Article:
Wednesday, January 19, 2011

Her heart did what?

When I was editing ‘Fragrance of Violets’, I ran a ‘find’ on the times I used the word ‘heart’ and looked at all the verbs which followed. These included:
jerked, thundered, hammered, ached, missed a beat, contracted, pounded, beat faster, sank (and sank lower), leapt, jumped, jolted, thudded, thumped, dropped, quickened, fluttered and raced.
Before my poor heroine had a massive heart attack, I went to her rescue and changed a lot of these to a different reaction.

I knew already that ‘heart’ was one word I used too much, and I knew of others e.g. then, just, still, glance(d) and (a)round

I’ve recently discovered which creates a word diagram, showing in larger letters the words you’ve used most in a chapter. Inevitably, the names of the characters appear in the largest letters, but I’ve been shocked to discover how many other words I over-use i.e. words I didn’t realise I over-used – ‘but’ being the main offender in the most recent chapter of my WIP.
Lesser used words appear in smaller type – but even the middle-sized ones can show anything between 15 and 40+(!) uses of that word in a chapter.

I shall run every chapter through wordle in future. I’ve realised that the effort to avoid my over-used words is a good exercise in finding alternative ways of saying things and, hopefully, will result in a better writing style.


  1. Hi,

    LOL: Love it! The lengths some people will go to in order to get a French polished (posh) finish.

    You can add heart faltered,
    heart dived.

    Haven't chewed on a Roget's Thesaurus for some time. I hate it when people drop "big words" in run-of-the-mill category romance novels implying they're a cut above, which is a bit like jumped-ups' whom name-drop to impress. ;)


  2. I'm guilty of Thesaurus abuse, but not to be snooty. Honest! I search for words that convey what I'm trying to say, that succinctly deliver the mental image or emotional punch I'm after.
    I spend too much time doing this in the writing phase, and need to hold off internal debate until the editing. I can't access Wordle, and will look into AutoCrit.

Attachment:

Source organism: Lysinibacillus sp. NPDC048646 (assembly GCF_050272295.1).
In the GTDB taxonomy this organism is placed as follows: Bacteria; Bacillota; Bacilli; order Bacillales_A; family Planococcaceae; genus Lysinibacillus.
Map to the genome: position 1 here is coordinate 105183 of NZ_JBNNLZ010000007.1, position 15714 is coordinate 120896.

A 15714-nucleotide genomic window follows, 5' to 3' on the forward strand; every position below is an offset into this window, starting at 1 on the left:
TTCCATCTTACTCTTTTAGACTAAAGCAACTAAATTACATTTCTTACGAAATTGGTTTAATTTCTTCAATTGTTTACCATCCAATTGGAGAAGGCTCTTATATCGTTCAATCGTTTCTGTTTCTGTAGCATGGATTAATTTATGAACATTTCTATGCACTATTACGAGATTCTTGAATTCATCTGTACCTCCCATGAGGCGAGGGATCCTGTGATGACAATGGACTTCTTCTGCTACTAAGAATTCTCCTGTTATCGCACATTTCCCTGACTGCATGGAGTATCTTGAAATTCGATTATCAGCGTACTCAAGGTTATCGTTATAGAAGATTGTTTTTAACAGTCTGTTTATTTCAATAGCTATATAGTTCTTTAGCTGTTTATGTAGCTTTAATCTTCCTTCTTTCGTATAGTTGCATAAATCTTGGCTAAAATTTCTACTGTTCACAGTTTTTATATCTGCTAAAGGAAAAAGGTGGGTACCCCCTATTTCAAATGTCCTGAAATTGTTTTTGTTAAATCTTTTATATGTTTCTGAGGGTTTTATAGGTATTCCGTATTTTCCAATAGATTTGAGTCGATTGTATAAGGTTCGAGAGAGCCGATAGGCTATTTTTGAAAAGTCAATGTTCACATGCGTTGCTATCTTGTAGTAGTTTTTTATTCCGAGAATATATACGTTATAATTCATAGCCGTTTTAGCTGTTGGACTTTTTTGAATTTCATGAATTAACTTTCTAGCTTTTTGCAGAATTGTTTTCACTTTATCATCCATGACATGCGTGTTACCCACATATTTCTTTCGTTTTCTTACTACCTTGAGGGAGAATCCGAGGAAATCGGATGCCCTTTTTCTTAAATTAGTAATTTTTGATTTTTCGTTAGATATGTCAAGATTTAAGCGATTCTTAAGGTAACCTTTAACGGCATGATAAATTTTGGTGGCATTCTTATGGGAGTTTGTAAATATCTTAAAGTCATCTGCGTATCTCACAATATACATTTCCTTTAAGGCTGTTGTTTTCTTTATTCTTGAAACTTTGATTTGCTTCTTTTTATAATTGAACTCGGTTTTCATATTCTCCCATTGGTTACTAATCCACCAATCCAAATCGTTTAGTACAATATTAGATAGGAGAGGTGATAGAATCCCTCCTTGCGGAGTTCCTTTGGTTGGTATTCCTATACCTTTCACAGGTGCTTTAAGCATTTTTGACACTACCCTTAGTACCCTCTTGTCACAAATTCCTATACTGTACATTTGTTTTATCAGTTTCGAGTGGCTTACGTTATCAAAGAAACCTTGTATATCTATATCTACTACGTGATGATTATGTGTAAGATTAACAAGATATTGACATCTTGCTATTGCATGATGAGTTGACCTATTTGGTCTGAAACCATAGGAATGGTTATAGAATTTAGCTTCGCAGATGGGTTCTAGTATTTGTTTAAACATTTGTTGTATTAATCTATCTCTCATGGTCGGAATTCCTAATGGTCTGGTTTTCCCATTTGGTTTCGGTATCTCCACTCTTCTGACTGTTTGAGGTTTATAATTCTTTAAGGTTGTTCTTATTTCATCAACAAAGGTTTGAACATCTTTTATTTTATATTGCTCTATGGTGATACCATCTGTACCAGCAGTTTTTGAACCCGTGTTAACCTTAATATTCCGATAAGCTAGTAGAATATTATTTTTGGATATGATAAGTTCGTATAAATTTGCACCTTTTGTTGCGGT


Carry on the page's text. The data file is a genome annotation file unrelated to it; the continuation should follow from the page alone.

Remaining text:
3. Glanced - yip that's one of mine and I have that lass's heart going clipperty clop.
    Doesn't it take a long time with that check programme? I looked at it and it seemed as if you had to do a page at a time.

  4. I copy and paste a whole chapter into Wordle; the auto-crit programme will only take 500 words at a time (on the free version).
    Wordle only takes about 20 seconds (on my computer) to produce the word pattern of a 3,600 word chapter.

  5. I agree about the use of a thesaurus, Ana - not to be a cut above anyone else, but to search out the word I need to convey an image or emotion. The English language is so rich in synonyms which can have different shades of meaning and I love the moment when I realise I've found exactly the word I was looking for.

  6. I use the thesaurus mainly to find a different way to say something, not to necessarily find a fancier word.

    I can't wait to try Wordle! I'm guessing my big repeaters are going to be 'then', 'he', 'she' ( do you avoid those?!), 'heart', and 'was'.

  7. When you use Wordle, you can click on Language at the top and it gives you the option (right down at the bottom of the drop-down list) of showing actual word counts. That's when shock sets in at how many times you've actually used a word. I don't think 'he' and 'she' can count as over-used words, or their names either (since these have to be used) or the things like 'the' and 'and'. It's the words like 'but' and 'then' and also, in my case 'as' which I have to watch out for!